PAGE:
# Prove that the numbers q and r are unique

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#1
Q: http://prntscr.com/vkjz31

If q and r where both 0 then a = (0 x 0) + 0 where b = 0
This is a contradiction as b > 0.

Is that good enough or do I need show a contradiction for every instance where q = r?
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9 months ago
#2
(Original post by TSR360)
Q: http://prntscr.com/vkjz31

If q and r where both 0 then a = (0 x 0) + 0 where b = 0
This is a contradiction as b > 0.

Is that good enough or do I need show a contradiction for every instance where q = r?
Thats not good enough.

You need every instance.
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9 months ago
#3
(Original post by TSR360)
Q: http://prntscr.com/vkjz31

If q and r where both 0 then a = (0 x 0) + 0 where b = 0
This is a contradiction as b > 0.

Is that good enough or do I need show a contradiction for every instance where q = r?
If q=r=0, then a=0, so you're attempting to show that zero can be written uniquely in the form bq+r. With this method you'll then need to do 1, 2, ..., and possibly the negative integers depending on what values a can take.

It also fails as you then assume b=0 and say this contradicts b>0. Well don't assume b=0 then - it's not a valid value.

I would suggest looking up the proof and fully understanding the logic of it, otherwise this thread is likely to run for a very long time.

PS: I am somewhat surprised this is A-level. The logic involved is only solidly taught in first year uni.
Last edited by ghostwalker; 9 months ago
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#4
(Original post by RDKGames)
Thats not good enough.

You need every instance.
I'm assuming q1 means q1 has the same properties as q but they're not identical.
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#5
(Original post by ghostwalker)
If q=r=0, then a=0, so you're attempting to show that zero can be written uniquely in the form bq+r. With this method you'll then need to do 1, 2, ..., and possibly the negative integers depending on what values a can take.

It also fails as you then assume b=0 and say this contradicts b>0. Well don't assume b=0 then - it's not a valid value.

I would suggest looking up the proof and fully understanding the logic of it, otherwise this thread is likely to run for a very long time.

PS: I am somewhat surprised this is A-level. The logic involved is only solidly taught in first year uni.
There's questions a lot harder than this in my A level textboook. I'm using a beginner number theory textbook to help me understand the proofs more thoroughly, so there might be some overlap between a-level and uni maths but I don't see any other way of being able to do the proofs in a-level as it just isn't very logical.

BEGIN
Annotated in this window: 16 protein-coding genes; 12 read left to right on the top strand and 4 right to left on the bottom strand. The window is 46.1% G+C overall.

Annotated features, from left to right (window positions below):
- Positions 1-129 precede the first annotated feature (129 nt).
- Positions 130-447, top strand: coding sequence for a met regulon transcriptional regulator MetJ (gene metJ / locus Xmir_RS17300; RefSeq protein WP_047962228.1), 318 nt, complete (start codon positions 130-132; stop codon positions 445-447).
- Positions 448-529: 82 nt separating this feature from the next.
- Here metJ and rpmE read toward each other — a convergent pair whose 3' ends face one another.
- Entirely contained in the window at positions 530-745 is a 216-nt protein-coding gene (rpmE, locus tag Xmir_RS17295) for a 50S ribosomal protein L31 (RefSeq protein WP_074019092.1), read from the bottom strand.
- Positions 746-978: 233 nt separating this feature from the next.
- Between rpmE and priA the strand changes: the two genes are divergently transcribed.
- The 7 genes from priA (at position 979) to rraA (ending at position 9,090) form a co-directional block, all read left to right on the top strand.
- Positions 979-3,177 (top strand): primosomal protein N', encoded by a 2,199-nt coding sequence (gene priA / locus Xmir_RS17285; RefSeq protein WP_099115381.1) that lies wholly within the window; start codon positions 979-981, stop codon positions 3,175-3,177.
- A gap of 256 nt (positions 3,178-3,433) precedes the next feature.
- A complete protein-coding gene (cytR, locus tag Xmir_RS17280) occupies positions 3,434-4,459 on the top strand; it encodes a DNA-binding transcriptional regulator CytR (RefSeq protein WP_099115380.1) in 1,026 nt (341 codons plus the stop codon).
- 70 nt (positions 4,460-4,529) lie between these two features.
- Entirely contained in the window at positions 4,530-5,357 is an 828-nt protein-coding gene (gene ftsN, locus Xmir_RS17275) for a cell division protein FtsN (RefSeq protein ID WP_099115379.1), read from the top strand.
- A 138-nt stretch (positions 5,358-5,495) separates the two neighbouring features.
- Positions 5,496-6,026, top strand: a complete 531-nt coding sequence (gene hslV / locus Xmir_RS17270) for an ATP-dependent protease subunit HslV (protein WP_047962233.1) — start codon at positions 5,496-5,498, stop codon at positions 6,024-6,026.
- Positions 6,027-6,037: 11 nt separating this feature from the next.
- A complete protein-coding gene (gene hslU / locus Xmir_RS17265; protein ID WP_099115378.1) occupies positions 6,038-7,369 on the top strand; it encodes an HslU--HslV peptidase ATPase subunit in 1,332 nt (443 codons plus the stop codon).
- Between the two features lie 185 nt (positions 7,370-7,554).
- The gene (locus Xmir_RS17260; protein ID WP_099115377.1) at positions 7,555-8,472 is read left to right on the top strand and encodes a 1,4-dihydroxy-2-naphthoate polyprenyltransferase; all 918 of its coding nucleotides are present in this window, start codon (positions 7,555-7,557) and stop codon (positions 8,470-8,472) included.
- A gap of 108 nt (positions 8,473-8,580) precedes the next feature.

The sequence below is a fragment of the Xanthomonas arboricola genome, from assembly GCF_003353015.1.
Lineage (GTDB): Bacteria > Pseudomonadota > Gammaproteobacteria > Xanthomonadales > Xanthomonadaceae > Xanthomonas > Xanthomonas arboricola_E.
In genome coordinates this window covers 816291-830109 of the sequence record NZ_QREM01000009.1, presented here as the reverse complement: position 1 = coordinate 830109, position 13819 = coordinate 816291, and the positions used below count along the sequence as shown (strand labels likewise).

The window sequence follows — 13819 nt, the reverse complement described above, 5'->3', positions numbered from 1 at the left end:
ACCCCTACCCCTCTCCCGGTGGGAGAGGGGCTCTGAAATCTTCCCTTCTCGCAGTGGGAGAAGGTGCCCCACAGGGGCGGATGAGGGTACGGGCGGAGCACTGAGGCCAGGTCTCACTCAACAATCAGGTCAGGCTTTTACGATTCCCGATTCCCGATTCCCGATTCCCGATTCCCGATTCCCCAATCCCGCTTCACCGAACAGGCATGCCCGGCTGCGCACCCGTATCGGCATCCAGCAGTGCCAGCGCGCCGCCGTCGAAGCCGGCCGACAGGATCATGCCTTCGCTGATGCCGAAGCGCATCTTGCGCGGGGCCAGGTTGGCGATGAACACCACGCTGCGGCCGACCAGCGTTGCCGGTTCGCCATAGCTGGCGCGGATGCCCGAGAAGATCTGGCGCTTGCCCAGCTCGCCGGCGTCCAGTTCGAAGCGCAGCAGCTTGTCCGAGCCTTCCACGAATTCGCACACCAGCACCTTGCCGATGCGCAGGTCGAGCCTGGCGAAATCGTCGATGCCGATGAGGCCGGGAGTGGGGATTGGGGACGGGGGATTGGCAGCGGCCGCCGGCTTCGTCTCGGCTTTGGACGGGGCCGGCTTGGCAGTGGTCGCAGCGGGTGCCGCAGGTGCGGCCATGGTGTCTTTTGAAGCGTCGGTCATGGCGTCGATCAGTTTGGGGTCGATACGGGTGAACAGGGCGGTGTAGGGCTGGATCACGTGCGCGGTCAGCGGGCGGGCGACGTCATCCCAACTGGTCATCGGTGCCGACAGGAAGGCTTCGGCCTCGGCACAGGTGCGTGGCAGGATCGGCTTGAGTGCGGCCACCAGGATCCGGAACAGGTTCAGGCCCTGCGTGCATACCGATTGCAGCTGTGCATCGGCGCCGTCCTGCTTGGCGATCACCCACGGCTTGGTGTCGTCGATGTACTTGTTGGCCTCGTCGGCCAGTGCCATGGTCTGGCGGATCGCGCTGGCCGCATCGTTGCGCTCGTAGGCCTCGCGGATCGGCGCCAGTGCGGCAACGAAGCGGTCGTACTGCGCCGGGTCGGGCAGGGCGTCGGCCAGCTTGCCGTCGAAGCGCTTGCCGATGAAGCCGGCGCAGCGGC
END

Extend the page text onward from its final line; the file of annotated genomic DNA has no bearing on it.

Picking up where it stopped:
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9 months ago
#6
(Original post by TSR360)
There's questions a lot harder than this in my A level textboook. I'm using a beginner number theory textbook to help me understand the proofs more thoroughly, so there might be some overlap between a-level and uni maths but I don't see any other way of being able to do the proofs in a-level as it just isn't very logical.
The thing is, there are differences in the way in which proof is approached at uni from what is acceptable for A level (not to mention the dependence on intermediate results - or "lemmas" - plus the use of formal axioms), so you may confuse yourself even more by trying to use a uni textbook.

Can you give an example of an A level proof that you think is "more difficult" than this?
Last edited by davros; 9 months ago
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9 months ago
#7
(Original post by TSR360)
There's questions a lot harder than this in my A level textboook. I'm using a beginner number theory textbook to help me understand the proofs more thoroughly, so there might be some overlap between a-level and uni maths but I don't see any other way of being able to do the proofs in a-level as it just isn't very logical.
I'm not the best person to analyse what your particular issue is and advise, but if you're struggling with the logic of A-level proofs, I seriously doubt looking at a number theory book is going to help you; if anything, it's likely to be a bit of a culture shock.
Last edited by ghostwalker; 9 months ago
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9 months ago
#8
(Original post by TSR360)
There's questions a lot harder than this in my A level textboook. I'm using a beginner number theory textbook to help me understand the proofs more thoroughly, so there might be some overlap between a-level and uni maths but I don't see any other way of being able to do the proofs in a-level as it just isn't very logical.
I'm going to add to the chorus of voices saying "mixing a university textbook and an A-level textbook is probably a mistake". Although it does depend a bit on the exact textbooks.

As far as this actual proof goes, you don't seem to understand what you're actually trying to prove. A proof of this would normally begin something like:

"Suppose that and , with and . Then ..."

(or alternatively, instead of "Then..." you might have "Suppose (for contradiction) that...").

You don't even mention and , and instead talk about "if q and r are identical", which doesn't really make any sense at all. I think you're trying to talk about two representations

and

where the q, r in the 2nd representation are different from in the 1st representation. If so, all I can say is that using the same letter to mean two different things is going to be a fast track to madness, here.
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